Petrol and chemical products lead fall for manufacturing
The volume of both petroleum and chemical product manufacturing sales dropped in the June 2018 quarter, Stats NZ said today.
The total volume of manufacturing sales fell 1.2 percent in the June 2018 quarter compared with the March 2018 quarter, when adjusted for seasonal effects. This was the largest fall in five years, partly due to one-off events in the petroleum and chemicals sectors.
The total volume of manufacturing fell in the June 2018 quarter, after a moderate rise in both the March 2018 and December 2017 quarters, up 1.0 percent and 1.6 percent, respectively.
Nine of the 13 industries saw rises in sales volumes in the June 2018 quarter. The largest movements were petrol and coal product manufacturing (down 8.0 percent), and chemical, plastics, and rubber manufacturing (down 7.9 percent).
“The fall in petroleum product manufacturing was a consequence of the maintenance shutdown at the Marsden Point refinery,” manufacturing statistics manager Sue Chapman said.
Refining NZ reported the first total refinery shutdown in 14 years. The refinery is now back up and running, with the effect of this likely to be seen in manufacturing statistics in the September 2018 quarter.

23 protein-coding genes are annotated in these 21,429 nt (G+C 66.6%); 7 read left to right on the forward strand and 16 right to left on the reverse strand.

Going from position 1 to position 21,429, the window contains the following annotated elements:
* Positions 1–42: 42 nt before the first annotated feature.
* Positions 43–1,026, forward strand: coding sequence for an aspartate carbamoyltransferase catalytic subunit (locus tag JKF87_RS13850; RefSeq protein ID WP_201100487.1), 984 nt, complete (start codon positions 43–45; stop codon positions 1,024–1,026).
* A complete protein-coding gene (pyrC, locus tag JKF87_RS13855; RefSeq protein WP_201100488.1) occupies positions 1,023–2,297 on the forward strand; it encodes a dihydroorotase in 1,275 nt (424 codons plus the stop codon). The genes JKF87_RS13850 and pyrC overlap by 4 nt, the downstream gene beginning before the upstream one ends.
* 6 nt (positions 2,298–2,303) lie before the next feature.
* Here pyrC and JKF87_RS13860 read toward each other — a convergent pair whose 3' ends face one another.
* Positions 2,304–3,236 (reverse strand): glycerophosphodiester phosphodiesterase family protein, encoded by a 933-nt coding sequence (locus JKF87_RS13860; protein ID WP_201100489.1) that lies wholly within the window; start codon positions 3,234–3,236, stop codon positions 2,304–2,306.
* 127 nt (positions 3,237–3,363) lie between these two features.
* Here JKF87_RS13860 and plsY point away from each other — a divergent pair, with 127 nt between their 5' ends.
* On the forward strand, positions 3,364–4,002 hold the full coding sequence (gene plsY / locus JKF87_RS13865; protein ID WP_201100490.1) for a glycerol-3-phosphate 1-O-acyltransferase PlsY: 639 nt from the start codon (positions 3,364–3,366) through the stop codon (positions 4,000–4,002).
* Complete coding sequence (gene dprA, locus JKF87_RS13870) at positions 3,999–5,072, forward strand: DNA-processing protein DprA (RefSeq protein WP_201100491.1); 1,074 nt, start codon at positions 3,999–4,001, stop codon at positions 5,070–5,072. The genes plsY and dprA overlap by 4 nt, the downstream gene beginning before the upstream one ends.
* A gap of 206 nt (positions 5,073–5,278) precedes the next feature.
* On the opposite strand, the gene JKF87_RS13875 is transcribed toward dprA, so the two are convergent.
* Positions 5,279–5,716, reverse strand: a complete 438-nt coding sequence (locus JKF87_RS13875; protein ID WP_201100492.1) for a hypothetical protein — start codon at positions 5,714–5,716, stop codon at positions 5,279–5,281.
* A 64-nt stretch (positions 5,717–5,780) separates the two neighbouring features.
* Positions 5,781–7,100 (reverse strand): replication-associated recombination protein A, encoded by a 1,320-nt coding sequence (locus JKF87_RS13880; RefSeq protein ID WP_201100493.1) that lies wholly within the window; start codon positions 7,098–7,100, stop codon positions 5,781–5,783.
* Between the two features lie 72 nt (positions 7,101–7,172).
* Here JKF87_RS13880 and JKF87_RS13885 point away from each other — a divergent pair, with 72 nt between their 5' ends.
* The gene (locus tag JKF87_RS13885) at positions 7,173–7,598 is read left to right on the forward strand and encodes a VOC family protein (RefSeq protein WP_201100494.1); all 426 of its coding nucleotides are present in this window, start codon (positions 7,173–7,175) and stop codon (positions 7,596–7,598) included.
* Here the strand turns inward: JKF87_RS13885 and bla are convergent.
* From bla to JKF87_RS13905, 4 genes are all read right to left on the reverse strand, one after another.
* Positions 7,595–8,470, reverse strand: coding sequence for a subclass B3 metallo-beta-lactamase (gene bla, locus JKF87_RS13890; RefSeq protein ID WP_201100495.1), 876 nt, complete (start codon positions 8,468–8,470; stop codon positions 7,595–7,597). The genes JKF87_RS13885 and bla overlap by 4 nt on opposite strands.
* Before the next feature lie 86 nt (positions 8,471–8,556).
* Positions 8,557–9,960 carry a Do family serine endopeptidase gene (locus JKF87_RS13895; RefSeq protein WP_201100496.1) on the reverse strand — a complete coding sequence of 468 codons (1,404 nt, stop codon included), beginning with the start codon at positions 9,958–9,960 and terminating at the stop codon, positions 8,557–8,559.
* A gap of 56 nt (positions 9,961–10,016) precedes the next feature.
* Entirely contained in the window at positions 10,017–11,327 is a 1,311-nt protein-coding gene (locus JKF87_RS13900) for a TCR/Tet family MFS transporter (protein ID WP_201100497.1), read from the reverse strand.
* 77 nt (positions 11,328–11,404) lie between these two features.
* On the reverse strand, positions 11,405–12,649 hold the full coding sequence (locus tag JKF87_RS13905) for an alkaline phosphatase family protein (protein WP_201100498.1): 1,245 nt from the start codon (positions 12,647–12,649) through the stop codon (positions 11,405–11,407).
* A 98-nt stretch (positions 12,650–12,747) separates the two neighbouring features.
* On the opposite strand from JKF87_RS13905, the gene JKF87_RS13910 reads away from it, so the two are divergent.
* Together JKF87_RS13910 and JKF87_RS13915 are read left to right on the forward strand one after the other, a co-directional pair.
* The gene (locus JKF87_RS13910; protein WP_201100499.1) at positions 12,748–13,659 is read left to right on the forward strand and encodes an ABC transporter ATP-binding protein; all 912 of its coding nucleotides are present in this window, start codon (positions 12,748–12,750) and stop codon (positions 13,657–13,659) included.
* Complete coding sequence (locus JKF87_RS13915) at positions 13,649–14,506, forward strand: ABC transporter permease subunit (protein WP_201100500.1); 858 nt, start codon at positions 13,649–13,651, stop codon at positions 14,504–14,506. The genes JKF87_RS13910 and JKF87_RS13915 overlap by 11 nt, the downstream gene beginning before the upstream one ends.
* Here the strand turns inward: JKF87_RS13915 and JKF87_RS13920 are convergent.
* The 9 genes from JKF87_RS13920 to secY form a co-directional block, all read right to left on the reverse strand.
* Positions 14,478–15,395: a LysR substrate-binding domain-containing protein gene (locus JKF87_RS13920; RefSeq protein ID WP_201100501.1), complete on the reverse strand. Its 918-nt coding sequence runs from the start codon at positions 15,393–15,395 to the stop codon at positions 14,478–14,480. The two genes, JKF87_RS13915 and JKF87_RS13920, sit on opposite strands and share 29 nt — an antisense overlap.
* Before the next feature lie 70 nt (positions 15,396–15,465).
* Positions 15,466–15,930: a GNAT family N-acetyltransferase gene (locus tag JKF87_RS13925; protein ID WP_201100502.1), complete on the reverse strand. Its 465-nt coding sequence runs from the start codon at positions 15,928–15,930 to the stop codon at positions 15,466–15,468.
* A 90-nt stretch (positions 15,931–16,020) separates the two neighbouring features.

Chemical, plastics, and rubber product manufacturing volumes had the largest fall in 10 years.
“The fall coincided with an unscheduled outage and maintenance of a processing plant, resulting in gas restrictions affecting methanol production,” Ms. Chapman said.
The two largest increases were meat and dairy product manufacturing (up 1.6 percent) and transport equipment and machinery (up 2.7 percent).
In current prices, sales values for the June 2018 quarter rose 1.8 percent ($496 million) when compared with the March 2018 quarter. This was the ninth consecutive quarterly increase in values.
The actual volume of total manufacturing sales
was up 1.6 percent from the previous June quarter. When
price changes are included, the value of manufacturing sales
was $28.2 billion in the June 2018 quarter, up $1.6 billion
from the June 2017